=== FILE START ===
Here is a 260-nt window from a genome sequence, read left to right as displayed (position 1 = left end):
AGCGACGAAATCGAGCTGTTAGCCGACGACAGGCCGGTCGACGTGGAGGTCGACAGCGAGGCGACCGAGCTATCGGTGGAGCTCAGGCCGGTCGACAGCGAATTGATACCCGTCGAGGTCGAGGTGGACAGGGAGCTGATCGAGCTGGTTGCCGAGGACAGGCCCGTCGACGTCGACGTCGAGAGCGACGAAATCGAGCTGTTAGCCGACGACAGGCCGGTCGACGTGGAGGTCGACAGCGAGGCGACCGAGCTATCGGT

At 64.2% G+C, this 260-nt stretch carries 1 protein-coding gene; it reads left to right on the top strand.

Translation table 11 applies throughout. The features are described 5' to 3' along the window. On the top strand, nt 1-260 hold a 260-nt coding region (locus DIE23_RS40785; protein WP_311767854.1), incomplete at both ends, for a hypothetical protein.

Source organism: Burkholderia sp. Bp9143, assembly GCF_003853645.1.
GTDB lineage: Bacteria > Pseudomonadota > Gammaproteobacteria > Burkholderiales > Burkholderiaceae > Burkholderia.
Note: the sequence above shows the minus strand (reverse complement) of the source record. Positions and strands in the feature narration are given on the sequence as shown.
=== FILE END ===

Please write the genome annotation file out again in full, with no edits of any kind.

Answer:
Here is a 260-nt window from a genome sequence, read left to right as displayed (position 1 = left end):
AGCGACGAAATCGAGCTGTTAGCCGACGACAGGCCGGTCGACGTGGAGGTCGACAGCGAGGCGACCGAGCTATCGGTGGAGCTCAGGCCGGTCGACAGCGAATTGATACCCGTCGAGGTCGAGGTGGACAGGGAGCTGATCGAGCTGGTTGCCGAGGACAGGCCCGTCGACGTCGACGTCGAGAGCGACGAAATCGAGCTGTTAGCCGACGACAGGCCGGTCGACGTGGAGGTCGACAGCGAGGCGACCGAGCTATCGGT

At 64.2% G+C, this 260-nt stretch carries 1 protein-coding gene; it reads left to right on the top strand.

Translation table 11 applies throughout. The features are described 5' to 3' along the window. On the top strand, nt 1-260 hold a 260-nt coding region (locus DIE23_RS40785; protein WP_311767854.1), incomplete at both ends, for a hypothetical protein.

Source organism: Burkholderia sp. Bp9143, assembly GCF_003853645.1.
GTDB lineage: Bacteria > Pseudomonadota > Gammaproteobacteria > Burkholderiales > Burkholderiaceae > Burkholderia.
Note: the sequence above shows the minus strand (reverse complement) of the source record. Positions and strands in the feature narration are given on the sequence as shown.